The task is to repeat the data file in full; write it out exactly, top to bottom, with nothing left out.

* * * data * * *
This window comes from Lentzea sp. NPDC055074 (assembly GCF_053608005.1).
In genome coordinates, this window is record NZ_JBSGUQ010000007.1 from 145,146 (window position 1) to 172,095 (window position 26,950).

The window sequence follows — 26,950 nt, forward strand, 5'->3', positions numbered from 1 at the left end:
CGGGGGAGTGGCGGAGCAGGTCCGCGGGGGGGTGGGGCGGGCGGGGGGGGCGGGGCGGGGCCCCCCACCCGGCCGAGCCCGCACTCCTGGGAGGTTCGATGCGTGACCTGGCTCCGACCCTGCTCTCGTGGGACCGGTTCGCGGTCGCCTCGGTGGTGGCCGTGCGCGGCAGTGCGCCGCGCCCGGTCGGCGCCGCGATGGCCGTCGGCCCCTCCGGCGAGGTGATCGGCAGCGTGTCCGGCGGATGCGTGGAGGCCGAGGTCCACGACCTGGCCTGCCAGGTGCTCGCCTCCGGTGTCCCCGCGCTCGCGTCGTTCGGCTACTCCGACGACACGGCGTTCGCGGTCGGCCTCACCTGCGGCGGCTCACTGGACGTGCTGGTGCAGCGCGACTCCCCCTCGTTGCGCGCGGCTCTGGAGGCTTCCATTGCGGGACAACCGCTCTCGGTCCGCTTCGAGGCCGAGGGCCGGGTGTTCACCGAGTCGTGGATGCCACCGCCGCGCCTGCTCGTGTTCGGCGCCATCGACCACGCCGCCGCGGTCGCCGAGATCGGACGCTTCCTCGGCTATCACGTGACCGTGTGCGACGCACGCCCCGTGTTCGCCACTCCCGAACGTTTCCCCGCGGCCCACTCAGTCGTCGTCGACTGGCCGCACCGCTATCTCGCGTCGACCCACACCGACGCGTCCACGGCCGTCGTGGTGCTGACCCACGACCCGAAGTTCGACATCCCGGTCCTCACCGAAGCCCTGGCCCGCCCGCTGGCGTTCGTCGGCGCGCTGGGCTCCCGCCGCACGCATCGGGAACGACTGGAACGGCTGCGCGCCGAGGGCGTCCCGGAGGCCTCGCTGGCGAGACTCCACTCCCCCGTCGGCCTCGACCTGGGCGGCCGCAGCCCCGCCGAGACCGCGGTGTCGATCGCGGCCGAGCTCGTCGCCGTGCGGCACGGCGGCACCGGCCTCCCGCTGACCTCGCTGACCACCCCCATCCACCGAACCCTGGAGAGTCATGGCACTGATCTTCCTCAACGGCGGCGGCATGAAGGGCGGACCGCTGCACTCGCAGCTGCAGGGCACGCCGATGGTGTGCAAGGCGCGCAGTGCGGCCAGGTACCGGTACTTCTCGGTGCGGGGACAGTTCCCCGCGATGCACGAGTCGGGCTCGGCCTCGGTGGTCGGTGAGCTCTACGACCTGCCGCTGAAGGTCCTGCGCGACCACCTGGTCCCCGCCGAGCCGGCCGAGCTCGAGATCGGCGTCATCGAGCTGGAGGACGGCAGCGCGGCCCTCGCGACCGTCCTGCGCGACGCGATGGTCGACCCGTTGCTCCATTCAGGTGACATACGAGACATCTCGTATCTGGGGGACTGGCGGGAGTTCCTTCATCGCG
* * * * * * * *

This window comes from Lentzea sp. NPDC055074 (assembly GCF_053608005.1).
In genome coordinates, this window is record NZ_JBSGUQ010000007.1 from 145,146 (window position 1) to 172,095 (window position 26,950).

The window sequence follows — 26,950 nt, forward strand, 5'->3', positions numbered from 1 at the left end:
CGGGGGAGTGGCGGAGCAGGTCCGCGGGGGGGTGGGGCGGGCGGGGGGGGCGGGGCGGGGCCCCCCACCCGGCCGAGCCCGCACTCCTGGGAGGTTCGATGCGTGACCTGGCTCCGACCCTGCTCTCGTGGGACCGGTTCGCGGTCGCCTCGGTGGTGGCCGTGCGCGGCAGTGCGCCGCGCCCGGTCGGCGCCGCGATGGCCGTCGGCCCCTCCGGCGAGGTGATCGGCAGCGTGTCCGGCGGATGCGTGGAGGCCGAGGTCCACGACCTGGCCTGCCAGGTGCTCGCCTCCGGTGTCCCCGCGCTCGCGTCGTTCGGCTACTCCGACGACACGGCGTTCGCGGTCGGCCTCACCTGCGGCGGCTCACTGGACGTGCTGGTGCAGCGCGACTCCCCCTCGTTGCGCGCGGCTCTGGAGGCTTCCATTGCGGGACAACCGCTCTCGGTCCGCTTCGAGGCCGAGGGCCGGGTGTTCACCGAGTCGTGGATGCCACCGCCGCGCCTGCTCGTGTTCGGCGCCATCGACCACGCCGCCGCGGTCGCCGAGATCGGACGCTTCCTCGGCTATCACGTGACCGTGTGCGACGCACGCCCCGTGTTCGCCACTCCCGAACGTTTCCCCGCGGCCCACTCAGTCGTCGTCGACTGGCCGCACCGCTATCTCGCGTCGACCCACACCGACGCGTCCACGGCCGTCGTGGTGCTGACCCACGACCCGAAGTTCGACATCCCGGTCCTCACCGAAGCCCTGGCCCGCCCGCTGGCGTTCGTCGGCGCGCTGGGCTCCCGCCGCACGCATCGGGAACGACTGGAACGGCTGCGCGCCGAGGGCGTCCCGGAGGCCTCGCTGGCGAGACTCCACTCCCCCGTCGGCCTCGACCTGGGCGGCCGCAGCCCCGCCGAGACCGCGGTGTCGATCGCGGCCGAGCTCGTCGCCGTGCGGCACGGCGGCACCGGCCTCCCGCTGACCTCGCTGACCACCCCCATCCACCGAACCCTGGAGAGTCATGGCACTGATCTTCCTCAACGGCGGCGGCATGAAGGGCGGACCGCTGCACTCGCAGCTGCAGGGCACGCCGATGGTGTGCAAGGCGCGCAGTGCGGCCAGGTACCGGTACTTCTCGGTGCGGGGACAGTTCCCCGCGATGCACGAGTCGGGCTCGGCCTCGGTGGTCGGTGAGCTCTACGACCTGCCGCTGAAGGTCCTGCGCGACCACCTGGTCCCCGCCGAGCCGGCCGAGCTCGAGATCGGCGTCATCGAGCTGGAGGACGGCAGCGCGGCCCTCGCGACCGTCCTGCGCGACGCGATGGTCGACCCGTTGCTCCATTCAGGTGACATACGAGACATCTCGTATCTGGGGGACTGGCGGGAGTTCCTTCATCGCG